[Figure 1]

  [Table 1], [Table 2], [Table 3], [Table 4]

This article has been cited by
1 Detection of breast cancer precursor lesions by autofluorescence ductoscopy
Laurien Waaijer, Mando D. Filipe, Janine Simons, Carmen C. van der Pol, Tjeerd de Boorder, Paul J. van Diest, Arjen Joost Witkamp
Breast Cancer. 2021; 28(1): 119
[Pubmed] | [DOI]
2 Patient-reported outcomes of ductoscopy procedures for pathologic nipple discharge
M. D. Filipe, J. M. Simons, L. Moeliker, L. Waaijer, M. R. Vriens, P. J. van Diest, A. J. Witkamp
Breast Cancer. 2021; 28(2): 471
[Pubmed] | [DOI]
3 Transbronchial needle aspiration cytology (TBNA) in endobronchial lesions: a valuable technique during bronchoscopy in diagnosing lung cancer and it will decrease repeat bronchoscopy
Patil Shital,Ayachit Rujuta,Mundkar Sanjay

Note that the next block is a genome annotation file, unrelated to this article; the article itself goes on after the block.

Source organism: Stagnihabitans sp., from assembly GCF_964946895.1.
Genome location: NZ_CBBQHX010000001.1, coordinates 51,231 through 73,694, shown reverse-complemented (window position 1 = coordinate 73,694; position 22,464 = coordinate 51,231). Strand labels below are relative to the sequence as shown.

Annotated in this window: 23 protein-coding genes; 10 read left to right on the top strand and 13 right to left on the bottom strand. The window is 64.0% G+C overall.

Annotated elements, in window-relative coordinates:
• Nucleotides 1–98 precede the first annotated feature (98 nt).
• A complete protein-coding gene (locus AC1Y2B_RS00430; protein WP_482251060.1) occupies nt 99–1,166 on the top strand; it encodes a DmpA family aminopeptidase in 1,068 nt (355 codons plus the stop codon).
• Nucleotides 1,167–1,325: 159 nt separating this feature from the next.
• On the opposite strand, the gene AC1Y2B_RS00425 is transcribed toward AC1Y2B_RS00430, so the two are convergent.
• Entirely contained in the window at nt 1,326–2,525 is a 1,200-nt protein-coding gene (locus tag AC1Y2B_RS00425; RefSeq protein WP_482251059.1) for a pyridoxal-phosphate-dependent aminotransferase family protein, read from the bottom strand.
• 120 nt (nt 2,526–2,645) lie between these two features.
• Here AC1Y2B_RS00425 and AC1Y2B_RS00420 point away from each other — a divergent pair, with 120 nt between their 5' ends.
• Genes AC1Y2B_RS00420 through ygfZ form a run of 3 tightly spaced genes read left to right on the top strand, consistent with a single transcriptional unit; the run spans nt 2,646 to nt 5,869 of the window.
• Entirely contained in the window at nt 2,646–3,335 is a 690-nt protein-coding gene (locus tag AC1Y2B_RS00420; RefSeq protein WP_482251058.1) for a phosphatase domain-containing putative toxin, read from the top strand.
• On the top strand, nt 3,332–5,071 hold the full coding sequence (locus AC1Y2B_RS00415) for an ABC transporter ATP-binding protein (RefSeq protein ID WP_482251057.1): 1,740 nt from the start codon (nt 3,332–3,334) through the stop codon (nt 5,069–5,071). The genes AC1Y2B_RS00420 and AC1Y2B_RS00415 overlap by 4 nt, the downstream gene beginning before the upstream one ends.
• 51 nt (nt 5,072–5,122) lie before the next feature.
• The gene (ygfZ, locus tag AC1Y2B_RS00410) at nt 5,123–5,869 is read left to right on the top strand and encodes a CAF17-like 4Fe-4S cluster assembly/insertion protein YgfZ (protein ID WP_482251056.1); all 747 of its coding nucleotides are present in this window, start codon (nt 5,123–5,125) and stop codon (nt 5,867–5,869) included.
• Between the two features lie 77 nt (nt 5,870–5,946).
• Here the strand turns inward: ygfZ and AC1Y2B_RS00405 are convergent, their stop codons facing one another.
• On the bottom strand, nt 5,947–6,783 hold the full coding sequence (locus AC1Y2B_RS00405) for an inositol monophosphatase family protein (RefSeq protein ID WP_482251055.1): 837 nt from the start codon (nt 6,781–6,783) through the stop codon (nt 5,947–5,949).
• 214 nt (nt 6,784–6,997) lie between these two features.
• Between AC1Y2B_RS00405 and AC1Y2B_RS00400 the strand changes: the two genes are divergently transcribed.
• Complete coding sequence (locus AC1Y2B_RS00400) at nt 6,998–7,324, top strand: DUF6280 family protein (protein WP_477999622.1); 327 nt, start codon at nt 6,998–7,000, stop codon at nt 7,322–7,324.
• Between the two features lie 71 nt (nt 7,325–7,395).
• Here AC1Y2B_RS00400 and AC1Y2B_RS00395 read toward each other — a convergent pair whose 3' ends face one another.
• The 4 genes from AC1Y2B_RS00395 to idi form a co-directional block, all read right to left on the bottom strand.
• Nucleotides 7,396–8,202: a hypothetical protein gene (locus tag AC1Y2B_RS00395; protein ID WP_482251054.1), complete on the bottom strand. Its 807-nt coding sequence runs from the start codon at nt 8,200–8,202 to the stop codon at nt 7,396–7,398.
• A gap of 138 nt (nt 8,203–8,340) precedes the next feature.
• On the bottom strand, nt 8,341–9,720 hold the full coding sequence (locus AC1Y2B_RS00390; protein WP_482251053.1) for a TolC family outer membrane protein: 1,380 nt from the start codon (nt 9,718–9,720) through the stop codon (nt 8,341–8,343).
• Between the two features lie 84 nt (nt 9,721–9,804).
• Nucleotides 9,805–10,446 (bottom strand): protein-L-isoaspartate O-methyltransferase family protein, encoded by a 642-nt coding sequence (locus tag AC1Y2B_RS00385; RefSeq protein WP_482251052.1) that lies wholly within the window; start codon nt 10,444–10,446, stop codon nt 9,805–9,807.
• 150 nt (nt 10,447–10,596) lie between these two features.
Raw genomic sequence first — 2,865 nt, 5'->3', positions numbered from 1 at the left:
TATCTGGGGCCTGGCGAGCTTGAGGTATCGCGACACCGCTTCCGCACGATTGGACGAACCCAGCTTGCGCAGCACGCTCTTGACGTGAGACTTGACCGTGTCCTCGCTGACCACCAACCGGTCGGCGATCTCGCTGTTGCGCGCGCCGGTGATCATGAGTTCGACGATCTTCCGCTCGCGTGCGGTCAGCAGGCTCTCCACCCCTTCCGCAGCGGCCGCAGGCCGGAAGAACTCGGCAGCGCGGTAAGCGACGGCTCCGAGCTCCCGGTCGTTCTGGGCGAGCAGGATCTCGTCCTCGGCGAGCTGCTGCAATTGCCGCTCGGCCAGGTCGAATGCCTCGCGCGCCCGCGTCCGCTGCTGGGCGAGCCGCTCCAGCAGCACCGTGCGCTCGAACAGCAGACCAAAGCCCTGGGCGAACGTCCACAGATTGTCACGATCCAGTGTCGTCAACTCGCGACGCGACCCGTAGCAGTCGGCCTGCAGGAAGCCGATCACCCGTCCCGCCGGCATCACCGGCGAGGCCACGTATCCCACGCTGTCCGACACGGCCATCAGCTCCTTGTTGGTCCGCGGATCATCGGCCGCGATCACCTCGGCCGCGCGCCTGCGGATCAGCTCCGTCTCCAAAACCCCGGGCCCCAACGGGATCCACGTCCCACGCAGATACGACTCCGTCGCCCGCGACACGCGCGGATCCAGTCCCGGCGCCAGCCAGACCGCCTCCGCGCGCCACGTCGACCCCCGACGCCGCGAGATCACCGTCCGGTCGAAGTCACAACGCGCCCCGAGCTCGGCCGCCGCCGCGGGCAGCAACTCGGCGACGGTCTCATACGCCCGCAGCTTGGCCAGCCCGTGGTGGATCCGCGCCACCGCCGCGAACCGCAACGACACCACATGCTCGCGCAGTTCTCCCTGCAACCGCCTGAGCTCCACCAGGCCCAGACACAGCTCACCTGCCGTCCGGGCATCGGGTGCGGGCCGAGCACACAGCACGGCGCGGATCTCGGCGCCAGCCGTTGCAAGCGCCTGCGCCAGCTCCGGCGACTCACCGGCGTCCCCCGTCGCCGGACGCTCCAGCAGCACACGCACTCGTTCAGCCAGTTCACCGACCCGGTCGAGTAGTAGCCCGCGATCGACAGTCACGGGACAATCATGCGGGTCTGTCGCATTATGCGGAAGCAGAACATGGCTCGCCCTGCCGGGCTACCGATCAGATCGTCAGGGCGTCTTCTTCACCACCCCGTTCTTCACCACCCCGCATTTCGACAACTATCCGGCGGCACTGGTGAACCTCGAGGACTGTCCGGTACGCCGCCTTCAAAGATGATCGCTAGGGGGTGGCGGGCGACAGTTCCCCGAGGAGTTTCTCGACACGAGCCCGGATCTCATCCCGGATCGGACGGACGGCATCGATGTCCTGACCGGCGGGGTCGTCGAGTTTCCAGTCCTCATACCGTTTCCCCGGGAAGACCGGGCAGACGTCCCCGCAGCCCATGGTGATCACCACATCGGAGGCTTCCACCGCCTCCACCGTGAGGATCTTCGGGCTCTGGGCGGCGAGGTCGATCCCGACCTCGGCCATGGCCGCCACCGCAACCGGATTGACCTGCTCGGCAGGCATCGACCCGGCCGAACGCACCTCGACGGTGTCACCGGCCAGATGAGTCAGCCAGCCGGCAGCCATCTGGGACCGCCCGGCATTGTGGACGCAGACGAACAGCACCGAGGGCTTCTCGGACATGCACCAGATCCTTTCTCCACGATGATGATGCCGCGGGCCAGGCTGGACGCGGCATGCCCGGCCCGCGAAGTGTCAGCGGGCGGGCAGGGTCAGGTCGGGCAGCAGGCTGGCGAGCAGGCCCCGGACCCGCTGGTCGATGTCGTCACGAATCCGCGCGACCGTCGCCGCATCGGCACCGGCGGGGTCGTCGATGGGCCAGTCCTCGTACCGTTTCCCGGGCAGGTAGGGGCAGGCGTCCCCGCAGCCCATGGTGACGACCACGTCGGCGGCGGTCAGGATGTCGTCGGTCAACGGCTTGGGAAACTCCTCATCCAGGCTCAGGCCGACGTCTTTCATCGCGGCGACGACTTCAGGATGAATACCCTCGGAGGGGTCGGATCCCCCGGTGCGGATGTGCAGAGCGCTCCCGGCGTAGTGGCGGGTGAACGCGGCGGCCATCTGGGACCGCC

Journal of Cancer Research and Clinical Oncology. 2014;
[Pubmed] | [DOI]


Print this article  Email this article
    Similar in PUBMED
   Search Pubmed for
   Search in Google Scholar for
 Related articles
    Article in PDF (693 KB)
    Citation Manager
    Access Statistics
    Reader Comments
    Email Alert *
    Add to My List *
* Registration required (free)  

    Article Figures
    Article Tables

 Article Access Statistics
    PDF Downloaded537    
    Comments [Add]    
    Cited by others 3    

Recommend this journal